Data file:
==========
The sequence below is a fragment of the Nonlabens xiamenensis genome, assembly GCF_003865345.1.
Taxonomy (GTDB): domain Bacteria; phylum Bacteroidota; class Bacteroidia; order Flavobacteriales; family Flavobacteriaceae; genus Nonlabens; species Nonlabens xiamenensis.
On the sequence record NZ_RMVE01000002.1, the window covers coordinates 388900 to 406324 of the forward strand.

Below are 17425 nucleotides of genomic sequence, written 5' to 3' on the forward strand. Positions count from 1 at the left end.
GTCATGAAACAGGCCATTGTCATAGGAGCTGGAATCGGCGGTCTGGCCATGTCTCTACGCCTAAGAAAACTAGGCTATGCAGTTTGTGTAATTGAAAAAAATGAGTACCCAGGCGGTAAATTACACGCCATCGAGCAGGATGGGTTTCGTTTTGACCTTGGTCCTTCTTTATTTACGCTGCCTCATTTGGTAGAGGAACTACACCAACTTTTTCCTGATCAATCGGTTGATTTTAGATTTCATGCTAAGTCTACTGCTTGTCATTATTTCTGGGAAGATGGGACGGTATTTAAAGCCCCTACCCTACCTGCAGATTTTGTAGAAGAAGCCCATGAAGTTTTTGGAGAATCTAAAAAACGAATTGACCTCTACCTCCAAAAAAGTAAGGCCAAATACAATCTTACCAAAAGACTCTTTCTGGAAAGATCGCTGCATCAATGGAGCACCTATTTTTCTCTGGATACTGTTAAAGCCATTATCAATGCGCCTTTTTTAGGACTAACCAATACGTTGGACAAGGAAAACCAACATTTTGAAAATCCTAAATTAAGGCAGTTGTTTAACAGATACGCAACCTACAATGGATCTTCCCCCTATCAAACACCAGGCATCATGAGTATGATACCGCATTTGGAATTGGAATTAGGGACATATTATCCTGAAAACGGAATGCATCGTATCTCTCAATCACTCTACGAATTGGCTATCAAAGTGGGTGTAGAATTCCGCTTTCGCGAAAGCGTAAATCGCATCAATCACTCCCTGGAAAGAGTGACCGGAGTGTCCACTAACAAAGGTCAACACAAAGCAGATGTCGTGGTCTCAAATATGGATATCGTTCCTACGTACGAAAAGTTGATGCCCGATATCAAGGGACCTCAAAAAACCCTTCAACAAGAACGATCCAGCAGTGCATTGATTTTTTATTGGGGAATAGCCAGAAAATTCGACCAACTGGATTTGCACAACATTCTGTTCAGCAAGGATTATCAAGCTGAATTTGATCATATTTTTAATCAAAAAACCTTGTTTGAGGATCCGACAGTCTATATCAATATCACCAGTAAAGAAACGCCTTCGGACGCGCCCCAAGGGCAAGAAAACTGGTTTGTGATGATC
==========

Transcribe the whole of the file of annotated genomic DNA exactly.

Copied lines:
The sequence below is a fragment of the Nonlabens xiamenensis genome, assembly GCF_003865345.1.
Taxonomy (GTDB): domain Bacteria; phylum Bacteroidota; class Bacteroidia; order Flavobacteriales; family Flavobacteriaceae; genus Nonlabens; species Nonlabens xiamenensis.
On the sequence record NZ_RMVE01000002.1, the window covers coordinates 388900 to 406324 of the forward strand.

Below are 17425 nucleotides of genomic sequence, written 5' to 3' on the forward strand. Positions count from 1 at the left end.
GTCATGAAACAGGCCATTGTCATAGGAGCTGGAATCGGCGGTCTGGCCATGTCTCTACGCCTAAGAAAACTAGGCTATGCAGTTTGTGTAATTGAAAAAAATGAGTACCCAGGCGGTAAATTACACGCCATCGAGCAGGATGGGTTTCGTTTTGACCTTGGTCCTTCTTTATTTACGCTGCCTCATTTGGTAGAGGAACTACACCAACTTTTTCCTGATCAATCGGTTGATTTTAGATTTCATGCTAAGTCTACTGCTTGTCATTATTTCTGGGAAGATGGGACGGTATTTAAAGCCCCTACCCTACCTGCAGATTTTGTAGAAGAAGCCCATGAAGTTTTTGGAGAATCTAAAAAACGAATTGACCTCTACCTCCAAAAAAGTAAGGCCAAATACAATCTTACCAAAAGACTCTTTCTGGAAAGATCGCTGCATCAATGGAGCACCTATTTTTCTCTGGATACTGTTAAAGCCATTATCAATGCGCCTTTTTTAGGACTAACCAATACGTTGGACAAGGAAAACCAACATTTTGAAAATCCTAAATTAAGGCAGTTGTTTAACAGATACGCAACCTACAATGGATCTTCCCCCTATCAAACACCAGGCATCATGAGTATGATACCGCATTTGGAATTGGAATTAGGGACATATTATCCTGAAAACGGAATGCATCGTATCTCTCAATCACTCTACGAATTGGCTATCAAAGTGGGTGTAGAATTCCGCTTTCGCGAAAGCGTAAATCGCATCAATCACTCCCTGGAAAGAGTGACCGGAGTGTCCACTAACAAAGGTCAACACAAAGCAGATGTCGTGGTCTCAAATATGGATATCGTTCCTACGTACGAAAAGTTGATGCCCGATATCAAGGGACCTCAAAAAACCCTTCAACAAGAACGATCCAGCAGTGCATTGATTTTTTATTGGGGAATAGCCAGAAAATTCGACCAACTGGATTTGCACAACATTCTGTTCAGCAAGGATTATCAAGCTGAATTTGATCATATTTTTAATCAAAAAACCTTGTTTGAGGATCCGACAGTCTATATCAATATCACCAGTAAAGAAACGCCTTCGGACGCGCCCCAAGGGCAAGAAAACTGGTTTGTGATGATC